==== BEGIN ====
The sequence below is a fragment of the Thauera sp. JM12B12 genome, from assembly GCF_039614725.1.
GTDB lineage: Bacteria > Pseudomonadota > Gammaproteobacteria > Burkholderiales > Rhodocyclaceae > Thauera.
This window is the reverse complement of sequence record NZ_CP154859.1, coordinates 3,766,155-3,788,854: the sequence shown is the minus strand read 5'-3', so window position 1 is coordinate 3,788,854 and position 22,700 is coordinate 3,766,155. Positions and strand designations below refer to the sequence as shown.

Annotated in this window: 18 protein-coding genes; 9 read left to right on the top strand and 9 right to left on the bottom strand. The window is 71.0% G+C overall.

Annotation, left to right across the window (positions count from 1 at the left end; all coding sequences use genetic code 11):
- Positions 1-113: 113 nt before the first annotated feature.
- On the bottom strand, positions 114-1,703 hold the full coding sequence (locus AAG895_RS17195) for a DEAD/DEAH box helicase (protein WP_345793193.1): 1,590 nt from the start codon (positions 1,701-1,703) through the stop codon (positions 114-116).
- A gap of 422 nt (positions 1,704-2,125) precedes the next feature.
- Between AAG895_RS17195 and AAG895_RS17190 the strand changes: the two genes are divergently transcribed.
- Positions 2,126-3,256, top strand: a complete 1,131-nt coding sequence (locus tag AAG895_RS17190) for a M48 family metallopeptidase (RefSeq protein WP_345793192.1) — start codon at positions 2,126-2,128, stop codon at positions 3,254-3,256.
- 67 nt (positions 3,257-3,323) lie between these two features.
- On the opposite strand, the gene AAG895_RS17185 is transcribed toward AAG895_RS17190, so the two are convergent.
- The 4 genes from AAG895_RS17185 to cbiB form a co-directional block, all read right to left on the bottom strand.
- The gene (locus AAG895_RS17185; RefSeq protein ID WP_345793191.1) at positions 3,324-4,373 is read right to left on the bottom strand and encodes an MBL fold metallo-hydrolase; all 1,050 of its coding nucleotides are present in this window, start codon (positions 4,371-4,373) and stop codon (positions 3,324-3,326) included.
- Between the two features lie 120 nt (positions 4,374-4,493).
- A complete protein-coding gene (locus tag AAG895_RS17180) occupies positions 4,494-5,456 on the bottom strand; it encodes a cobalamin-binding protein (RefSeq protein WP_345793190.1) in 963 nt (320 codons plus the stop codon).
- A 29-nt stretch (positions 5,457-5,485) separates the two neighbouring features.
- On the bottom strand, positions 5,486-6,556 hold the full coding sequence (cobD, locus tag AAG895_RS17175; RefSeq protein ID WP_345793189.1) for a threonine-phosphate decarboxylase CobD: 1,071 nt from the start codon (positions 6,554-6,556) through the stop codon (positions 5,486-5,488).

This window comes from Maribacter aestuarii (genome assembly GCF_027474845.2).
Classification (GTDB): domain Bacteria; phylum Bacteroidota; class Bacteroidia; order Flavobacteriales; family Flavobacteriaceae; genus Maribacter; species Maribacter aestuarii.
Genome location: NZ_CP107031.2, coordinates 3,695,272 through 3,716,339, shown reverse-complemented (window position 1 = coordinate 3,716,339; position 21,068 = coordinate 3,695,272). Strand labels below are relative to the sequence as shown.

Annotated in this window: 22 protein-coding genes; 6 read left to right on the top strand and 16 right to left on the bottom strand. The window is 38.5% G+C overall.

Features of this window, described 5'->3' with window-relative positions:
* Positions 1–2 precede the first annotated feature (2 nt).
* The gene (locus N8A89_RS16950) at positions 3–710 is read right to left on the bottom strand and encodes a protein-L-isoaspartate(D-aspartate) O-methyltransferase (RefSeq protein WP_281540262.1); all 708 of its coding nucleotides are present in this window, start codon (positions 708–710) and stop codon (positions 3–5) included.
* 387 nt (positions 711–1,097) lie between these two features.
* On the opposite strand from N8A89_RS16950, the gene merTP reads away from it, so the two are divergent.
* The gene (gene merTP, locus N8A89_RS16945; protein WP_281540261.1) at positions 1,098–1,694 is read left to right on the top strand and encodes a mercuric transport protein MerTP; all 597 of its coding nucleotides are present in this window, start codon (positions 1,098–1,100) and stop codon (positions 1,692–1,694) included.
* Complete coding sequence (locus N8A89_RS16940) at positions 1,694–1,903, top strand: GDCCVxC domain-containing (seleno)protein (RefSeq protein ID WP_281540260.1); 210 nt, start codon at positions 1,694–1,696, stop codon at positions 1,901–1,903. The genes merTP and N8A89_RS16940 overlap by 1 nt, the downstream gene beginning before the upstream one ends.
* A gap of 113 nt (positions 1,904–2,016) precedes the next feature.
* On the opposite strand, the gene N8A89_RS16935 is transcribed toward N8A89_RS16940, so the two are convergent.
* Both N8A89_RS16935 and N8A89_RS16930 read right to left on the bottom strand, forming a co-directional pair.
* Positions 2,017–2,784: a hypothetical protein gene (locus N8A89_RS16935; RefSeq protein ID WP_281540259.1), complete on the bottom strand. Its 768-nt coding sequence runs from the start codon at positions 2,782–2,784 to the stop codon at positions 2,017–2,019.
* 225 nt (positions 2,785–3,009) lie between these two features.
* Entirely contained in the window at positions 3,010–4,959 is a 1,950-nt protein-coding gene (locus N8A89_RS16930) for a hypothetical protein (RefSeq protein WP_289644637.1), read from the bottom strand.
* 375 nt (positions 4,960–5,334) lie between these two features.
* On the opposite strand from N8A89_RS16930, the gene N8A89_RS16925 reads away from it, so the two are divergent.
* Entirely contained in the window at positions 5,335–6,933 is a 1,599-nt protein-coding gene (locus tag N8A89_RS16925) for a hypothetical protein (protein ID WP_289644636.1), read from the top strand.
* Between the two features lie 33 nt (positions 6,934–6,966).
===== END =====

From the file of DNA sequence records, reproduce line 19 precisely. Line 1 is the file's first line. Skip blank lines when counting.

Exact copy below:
This window comes from Maribacter aestuarii (genome assembly GCF_027474845.2).